In Dandelion Sugar

More than halfway into my first 500 hours on the guitar. Irresistible to take it outside into the yard today, sunshine, swallows swooping, sparrows chirping and singing, warblers chattering from bare alders and newly leafed out willows. Working on my Travis picking patterns. Barbra took this photo for posterity.

After starting off the new year with three consecutive months of not looking at the news, I got sucked in again. A mistake. Monotonous. Depressing. It doesn’t matter which news source you look at, there’s nothing like it to simultaneously rile you up while making you feel powerless. There are better places to focus energy. In fact, we’ve decided to go back off TV altogether. Extra time on the guitar. Extra time to write. I think I’ll start reading Ted Leeson’s The Habit of Rivers this evening.

Still trying to get a decent photo of our Hermit Thrushes. Of course, if I could capture an image of their otherworldly song, that would be the real trick.

I imagine someone will let me know if we go to war.

These final days at The Lake, I want to savor it.

In dandelion sugar.

When Evergreens are too Precious to Cut, Why not Craft Your Own Christmas Tree?

A beaver obliged by stripping the bark from the trunk of this hand-crafted holiday tree. A drill and a few Alder branches were the only other materials required. With almost all of our Christmas ornaments in storage in Sacramento, California, we had fun hanging items on hand here in Chignik Lake.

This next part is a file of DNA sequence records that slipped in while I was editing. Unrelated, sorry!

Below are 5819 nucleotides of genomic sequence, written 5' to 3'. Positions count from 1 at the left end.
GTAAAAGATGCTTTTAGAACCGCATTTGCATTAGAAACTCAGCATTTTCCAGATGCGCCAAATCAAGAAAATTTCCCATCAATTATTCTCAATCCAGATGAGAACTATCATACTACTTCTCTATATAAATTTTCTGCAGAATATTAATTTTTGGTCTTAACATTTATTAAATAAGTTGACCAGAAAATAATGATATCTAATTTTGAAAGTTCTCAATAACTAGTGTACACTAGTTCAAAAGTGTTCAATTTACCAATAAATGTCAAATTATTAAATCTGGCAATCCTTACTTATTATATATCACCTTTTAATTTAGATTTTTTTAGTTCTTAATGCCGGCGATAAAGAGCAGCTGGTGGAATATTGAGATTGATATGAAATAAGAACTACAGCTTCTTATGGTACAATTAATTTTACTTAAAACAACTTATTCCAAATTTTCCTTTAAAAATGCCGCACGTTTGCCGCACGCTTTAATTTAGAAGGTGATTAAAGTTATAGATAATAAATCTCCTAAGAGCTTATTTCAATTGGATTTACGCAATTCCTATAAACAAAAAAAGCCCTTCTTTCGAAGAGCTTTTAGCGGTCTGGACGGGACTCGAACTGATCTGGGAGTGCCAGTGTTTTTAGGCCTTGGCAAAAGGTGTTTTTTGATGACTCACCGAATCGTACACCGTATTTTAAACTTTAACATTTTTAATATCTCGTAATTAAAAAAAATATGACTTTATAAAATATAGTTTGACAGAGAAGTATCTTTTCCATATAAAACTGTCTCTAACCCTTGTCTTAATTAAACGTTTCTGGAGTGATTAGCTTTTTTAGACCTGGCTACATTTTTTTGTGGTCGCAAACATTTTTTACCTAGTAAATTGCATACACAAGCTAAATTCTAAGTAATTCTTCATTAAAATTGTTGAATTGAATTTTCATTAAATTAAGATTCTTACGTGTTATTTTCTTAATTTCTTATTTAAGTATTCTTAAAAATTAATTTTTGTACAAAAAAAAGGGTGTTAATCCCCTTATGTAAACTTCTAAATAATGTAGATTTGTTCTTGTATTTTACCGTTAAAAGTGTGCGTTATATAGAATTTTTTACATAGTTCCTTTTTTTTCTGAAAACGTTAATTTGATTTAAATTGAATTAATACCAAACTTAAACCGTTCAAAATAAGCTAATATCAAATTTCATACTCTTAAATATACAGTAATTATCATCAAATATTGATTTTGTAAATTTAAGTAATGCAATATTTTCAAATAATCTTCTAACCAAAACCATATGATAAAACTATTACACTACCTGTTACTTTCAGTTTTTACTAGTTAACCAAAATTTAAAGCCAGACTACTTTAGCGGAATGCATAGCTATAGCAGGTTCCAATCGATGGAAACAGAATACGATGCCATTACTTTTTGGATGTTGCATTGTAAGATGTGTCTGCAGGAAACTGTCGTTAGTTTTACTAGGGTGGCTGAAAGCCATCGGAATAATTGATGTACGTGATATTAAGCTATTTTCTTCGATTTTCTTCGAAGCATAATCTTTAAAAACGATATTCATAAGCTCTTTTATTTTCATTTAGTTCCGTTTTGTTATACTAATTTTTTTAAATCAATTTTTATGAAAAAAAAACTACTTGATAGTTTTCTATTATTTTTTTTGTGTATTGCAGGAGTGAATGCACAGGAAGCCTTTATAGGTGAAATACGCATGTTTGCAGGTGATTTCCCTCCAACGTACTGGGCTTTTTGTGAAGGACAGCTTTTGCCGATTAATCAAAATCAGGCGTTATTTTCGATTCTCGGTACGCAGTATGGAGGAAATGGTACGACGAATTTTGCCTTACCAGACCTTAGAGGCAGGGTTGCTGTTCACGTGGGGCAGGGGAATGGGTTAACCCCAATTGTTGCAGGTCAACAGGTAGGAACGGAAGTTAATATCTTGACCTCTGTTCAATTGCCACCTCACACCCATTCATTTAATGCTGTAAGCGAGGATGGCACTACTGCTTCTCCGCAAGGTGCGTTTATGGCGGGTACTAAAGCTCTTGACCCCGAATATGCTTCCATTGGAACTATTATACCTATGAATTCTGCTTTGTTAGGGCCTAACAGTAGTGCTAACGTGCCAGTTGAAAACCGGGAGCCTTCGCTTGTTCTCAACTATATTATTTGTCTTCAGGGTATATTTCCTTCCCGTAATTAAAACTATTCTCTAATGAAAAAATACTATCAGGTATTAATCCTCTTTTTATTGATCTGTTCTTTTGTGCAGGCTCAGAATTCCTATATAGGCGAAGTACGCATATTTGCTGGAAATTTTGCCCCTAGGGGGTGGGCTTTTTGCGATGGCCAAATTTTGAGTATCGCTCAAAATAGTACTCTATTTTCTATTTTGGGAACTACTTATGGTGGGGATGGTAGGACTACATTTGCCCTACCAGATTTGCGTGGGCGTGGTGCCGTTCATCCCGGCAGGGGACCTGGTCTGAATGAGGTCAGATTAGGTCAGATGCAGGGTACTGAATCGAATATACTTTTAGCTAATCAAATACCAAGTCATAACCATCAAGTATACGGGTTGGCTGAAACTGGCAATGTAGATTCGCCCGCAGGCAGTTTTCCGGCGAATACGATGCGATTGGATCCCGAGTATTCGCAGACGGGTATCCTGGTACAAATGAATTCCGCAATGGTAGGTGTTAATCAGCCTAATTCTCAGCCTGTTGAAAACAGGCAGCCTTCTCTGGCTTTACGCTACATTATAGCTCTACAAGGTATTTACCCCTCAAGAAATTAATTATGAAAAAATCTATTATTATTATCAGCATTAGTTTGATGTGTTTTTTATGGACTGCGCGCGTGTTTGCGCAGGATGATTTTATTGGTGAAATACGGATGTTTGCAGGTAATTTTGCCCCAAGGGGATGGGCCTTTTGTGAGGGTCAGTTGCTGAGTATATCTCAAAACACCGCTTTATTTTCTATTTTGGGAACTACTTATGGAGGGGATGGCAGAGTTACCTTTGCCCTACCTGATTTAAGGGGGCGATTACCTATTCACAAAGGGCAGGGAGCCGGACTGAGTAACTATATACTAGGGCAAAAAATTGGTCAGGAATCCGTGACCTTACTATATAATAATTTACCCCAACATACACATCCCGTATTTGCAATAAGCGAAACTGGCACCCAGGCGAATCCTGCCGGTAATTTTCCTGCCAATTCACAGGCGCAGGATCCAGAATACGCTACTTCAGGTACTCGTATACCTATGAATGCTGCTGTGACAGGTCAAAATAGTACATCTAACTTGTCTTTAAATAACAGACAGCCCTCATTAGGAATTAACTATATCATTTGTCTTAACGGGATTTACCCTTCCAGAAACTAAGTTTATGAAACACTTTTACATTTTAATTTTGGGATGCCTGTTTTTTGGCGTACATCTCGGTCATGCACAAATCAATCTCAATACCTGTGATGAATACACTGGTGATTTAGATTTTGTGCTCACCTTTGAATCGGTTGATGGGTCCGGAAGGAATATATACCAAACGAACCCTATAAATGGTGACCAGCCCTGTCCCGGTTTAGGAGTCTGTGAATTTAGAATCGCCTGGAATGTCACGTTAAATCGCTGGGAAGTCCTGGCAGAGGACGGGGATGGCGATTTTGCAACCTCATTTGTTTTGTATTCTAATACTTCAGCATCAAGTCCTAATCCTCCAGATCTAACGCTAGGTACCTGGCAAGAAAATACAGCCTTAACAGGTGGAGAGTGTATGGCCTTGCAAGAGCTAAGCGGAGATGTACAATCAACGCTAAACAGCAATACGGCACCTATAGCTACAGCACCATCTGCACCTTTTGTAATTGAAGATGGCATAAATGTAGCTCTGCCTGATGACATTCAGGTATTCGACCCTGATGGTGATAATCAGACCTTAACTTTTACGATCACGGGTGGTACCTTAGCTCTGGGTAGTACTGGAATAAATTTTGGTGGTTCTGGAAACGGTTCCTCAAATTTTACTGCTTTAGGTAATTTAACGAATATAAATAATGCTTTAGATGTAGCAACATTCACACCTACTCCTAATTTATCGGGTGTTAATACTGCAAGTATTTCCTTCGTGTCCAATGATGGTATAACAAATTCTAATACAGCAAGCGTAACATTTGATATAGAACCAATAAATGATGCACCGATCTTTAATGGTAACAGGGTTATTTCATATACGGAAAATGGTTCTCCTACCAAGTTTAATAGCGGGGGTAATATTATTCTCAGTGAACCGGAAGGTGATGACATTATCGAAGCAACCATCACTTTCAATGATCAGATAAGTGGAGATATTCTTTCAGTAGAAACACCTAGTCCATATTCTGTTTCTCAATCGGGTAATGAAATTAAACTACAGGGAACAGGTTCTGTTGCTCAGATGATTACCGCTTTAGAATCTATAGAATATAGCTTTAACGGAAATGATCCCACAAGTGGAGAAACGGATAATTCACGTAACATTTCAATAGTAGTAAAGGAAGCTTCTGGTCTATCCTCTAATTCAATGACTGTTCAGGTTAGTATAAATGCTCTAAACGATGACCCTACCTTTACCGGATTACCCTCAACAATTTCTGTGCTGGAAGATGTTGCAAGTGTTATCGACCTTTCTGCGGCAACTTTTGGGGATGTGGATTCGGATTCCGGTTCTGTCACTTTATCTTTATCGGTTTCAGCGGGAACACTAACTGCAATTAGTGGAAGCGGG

The few White Spruce trees around Chignik Lake are not native to the area. They were brought from Kodiak Island and are too valuable for what they add to the landscape and as refuges for birds (they love the dense cover and the cone seeds) to even contemplate cutting for use as Christmas trees. So we crafted our own tree using abundant Alders as branches and a section of a beaver-gnawed stick we’d found while out hiking.

When we lived in Shishmaref and Point Hope, we had a tree we’d crafted from driftwood from the beaches of Sarichef Island where Shishmaref is located. It was nice, but we like our new tree even better. With all the decorations from that first tree carefully packed away and put in storage when we moved to Mongolia for two years, we didn’t have much on hand when it came to decorating our Alder tree. So we used our imaginations.

An assortment of seashells, brass bells (presented to us for good luck), tiny decorative birds and carved wooden trout we’d collected on our recent bike trek in Hokkaido were rounded out with some of our more colorful salmon fishing flies. We placed our collection of Japanese glass fishing floats beneath the boughs along with a decorative lamp made from recycled glass we also sent back from Hokkaido. Two strings of fairy lights competed the decorations.